Marine and Coastal news round-up in the Western Indian Ocean Region (14 September 2017)

Date posted: 
Thursday, September 14, 2017

Ballast Water Convention Enters into Force 

The International Maritime Organization’s (IMO) International Convention for the Control and Management of Ships’ Ballast Water and Sediments (BWM Convention) has entered into force. The Convention addresses aquatic invasive alien species (IAS) by requiring all ships to implement a ballast water management plan, among other actions. The Ballast Water Management Convention aims to prevent the spread of invasive aquatic species from one region to another by establishing standards for the management and control of ships’ ballast waters and sediments. Under the Convention, all ships engaged in international traffic must manage their ballast water and sediments to a specific standard, following a ship-specific ballast water management plan. Ships are also required to carry a ballast water record book and an international ballast water management certificate.

Click here to read the full length article. 

Related publication : The GloBallast Story: Reflections from a Global Family  - Partnerships to catalyze transformational innovations in marine biosafety

To find out what implementing the Ballast Water Management Convention means for ship owners, click here to see the latest IMO video or here for the  infographic.

Ecological Spatial Connectivity to Effective Coastal Marine Protected Areas and to Meeting the Challenges of Climate Change

A paper  "The central importance of ecological spatial connectivity to effective coastal marine protected areas and to meeting the challenges of climate change in the marine environment"  draws on the extensive literature on ecological spatial connectivity in the marine environment to describe the profound consequences of ecological spatial connectivity for the design, use, and management of effective MPAs, and the implications of ecological spatial connectivity for the roles of MPAs in a changing global climate. The paper focuses on MPAs and MPA networks in coastal marine environments, including intertidal, embayments and estuarine ecosystems, and on important interactions between ecosystems across the land–sea interface. The paper is published in the Journal of Aquatic Conservation: Marine and Freshwater Ecosystems.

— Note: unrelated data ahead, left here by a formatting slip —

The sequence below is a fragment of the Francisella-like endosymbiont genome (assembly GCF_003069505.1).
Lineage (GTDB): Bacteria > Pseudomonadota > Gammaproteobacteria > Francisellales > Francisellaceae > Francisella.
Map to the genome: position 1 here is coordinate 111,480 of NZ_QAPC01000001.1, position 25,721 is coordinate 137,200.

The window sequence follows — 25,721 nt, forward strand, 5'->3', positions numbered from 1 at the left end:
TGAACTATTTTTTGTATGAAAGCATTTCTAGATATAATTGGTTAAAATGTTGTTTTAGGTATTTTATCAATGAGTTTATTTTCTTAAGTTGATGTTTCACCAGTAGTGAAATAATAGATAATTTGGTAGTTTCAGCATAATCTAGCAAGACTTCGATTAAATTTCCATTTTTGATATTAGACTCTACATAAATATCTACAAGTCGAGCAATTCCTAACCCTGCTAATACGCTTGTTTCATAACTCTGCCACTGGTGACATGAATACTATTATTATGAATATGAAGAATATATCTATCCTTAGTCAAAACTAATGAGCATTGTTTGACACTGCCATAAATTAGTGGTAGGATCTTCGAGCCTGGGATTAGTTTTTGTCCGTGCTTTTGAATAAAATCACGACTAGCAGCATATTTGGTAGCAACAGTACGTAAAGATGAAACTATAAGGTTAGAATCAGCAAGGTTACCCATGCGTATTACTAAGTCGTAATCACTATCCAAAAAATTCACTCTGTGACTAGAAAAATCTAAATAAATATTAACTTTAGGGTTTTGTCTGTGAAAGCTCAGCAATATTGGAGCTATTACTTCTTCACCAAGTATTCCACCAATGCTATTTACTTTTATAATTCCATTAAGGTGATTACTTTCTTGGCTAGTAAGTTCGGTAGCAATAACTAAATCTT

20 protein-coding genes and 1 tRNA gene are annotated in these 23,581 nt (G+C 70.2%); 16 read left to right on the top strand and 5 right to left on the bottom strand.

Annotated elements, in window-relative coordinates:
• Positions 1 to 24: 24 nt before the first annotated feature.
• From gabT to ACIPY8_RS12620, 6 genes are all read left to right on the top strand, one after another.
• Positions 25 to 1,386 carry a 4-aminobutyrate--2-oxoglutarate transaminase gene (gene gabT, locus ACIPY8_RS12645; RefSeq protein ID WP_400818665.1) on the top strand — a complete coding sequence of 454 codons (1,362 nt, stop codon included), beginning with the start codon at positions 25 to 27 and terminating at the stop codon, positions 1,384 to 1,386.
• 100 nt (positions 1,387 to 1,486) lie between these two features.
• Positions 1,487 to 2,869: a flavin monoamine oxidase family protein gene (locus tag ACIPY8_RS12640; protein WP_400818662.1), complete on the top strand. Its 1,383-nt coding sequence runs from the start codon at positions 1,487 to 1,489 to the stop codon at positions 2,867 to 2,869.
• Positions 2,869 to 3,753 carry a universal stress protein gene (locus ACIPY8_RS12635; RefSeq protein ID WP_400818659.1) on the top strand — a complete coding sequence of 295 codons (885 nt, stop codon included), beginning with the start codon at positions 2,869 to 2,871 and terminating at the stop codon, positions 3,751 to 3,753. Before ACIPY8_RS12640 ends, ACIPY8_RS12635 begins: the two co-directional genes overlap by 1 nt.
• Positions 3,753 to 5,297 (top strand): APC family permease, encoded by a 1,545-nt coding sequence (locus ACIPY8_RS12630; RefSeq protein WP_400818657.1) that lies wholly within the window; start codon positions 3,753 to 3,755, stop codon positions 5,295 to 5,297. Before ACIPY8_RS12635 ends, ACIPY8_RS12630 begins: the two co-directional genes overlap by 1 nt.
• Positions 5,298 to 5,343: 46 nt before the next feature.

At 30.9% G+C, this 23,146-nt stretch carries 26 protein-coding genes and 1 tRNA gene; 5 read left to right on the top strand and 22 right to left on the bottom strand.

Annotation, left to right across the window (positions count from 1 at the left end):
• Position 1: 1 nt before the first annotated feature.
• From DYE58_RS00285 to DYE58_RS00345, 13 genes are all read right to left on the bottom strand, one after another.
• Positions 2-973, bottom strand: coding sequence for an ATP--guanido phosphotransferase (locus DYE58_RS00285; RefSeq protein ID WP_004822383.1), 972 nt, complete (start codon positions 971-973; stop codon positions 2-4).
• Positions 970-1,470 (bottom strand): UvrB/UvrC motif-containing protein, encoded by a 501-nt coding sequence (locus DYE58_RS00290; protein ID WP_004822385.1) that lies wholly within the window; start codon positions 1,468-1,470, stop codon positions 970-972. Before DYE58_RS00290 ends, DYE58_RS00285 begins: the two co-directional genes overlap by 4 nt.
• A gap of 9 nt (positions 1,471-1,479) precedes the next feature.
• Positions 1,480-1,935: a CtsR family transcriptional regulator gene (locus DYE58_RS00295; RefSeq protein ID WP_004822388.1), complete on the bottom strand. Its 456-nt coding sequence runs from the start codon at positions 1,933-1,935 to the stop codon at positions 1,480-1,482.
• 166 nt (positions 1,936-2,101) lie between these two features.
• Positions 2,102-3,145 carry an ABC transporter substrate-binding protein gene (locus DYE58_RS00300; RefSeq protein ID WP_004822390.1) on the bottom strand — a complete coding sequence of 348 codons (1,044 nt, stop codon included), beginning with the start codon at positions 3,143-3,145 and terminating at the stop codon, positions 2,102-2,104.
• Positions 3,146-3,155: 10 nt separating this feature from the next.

Click here to read the full length article.

Global Shift in Marine Protected Area Analysis and Reporting 

United Nations Environment Programme - World Monitoring and Conservation Centre and the International Union for Conservation of Nature launched Marine Protected Planet Interactive - the world’s most authoritative and ambitious platform for information about ocean protection. Marine Protected Areas cover 6.35% of the ocean.

Several large-scale marine protected areas have been announced in recent months. Marine Protected Planet Interactive for the first time tells the story behind the headlines and will enable a scaling up of ambition for global marine conservation. Users can access data about the spatial location and size of protected areas. 

Click here to go to the: Marine Protected Planet Interactive Platform

Ship Exhaust Makes Oceanic Thunderstorms More Intense

Thunderstorms directly above two of the world’s busiest shipping lanes are significantly more powerful than storms in areas of the ocean where ships don’t travel, according to new research. A new study mapping lightning around the globe finds lightning strokes occur nearly twice as often directly above heavily-trafficked shipping lanes in the Indian Ocean and the South China Sea than they do in areas of the ocean adjacent to shipping lanes that have similar climates. The new study is the first to show ship exhaust can alter thunderstorm intensity.

Click here to read the full length article or here for the full length paper.

New study suggests that sperm whales travel together, dine alone

Sperm whales have long been known to be highly social creatures and a new study confirms that when a group of them travel, they tend to hang pretty close together.
But when it comes to chowing down, it appears they prefer to dine alone. 

The study, which used sophisticated “Advanced Dive Behavior tags", allowed the researchers to gather unprecedented amounts of data on sperm whale movement, socialization and feeding and diving behavior that previously had been difficult, if not impossible, to obtain. The study is important, researchers say, because sperm whales have been notoriously hard to study – in part, because they spend a lot of time underwater and dive to great depths. The tags can record high-resolution diving depth data as well as GPS locations.

Click here to read the full length article or here to read the full length paper.
 

Geographical Information Systems Specialist

Individual Contractor opportunity with the Nairobi Convention Secretariat

Apply before  19 September 2017

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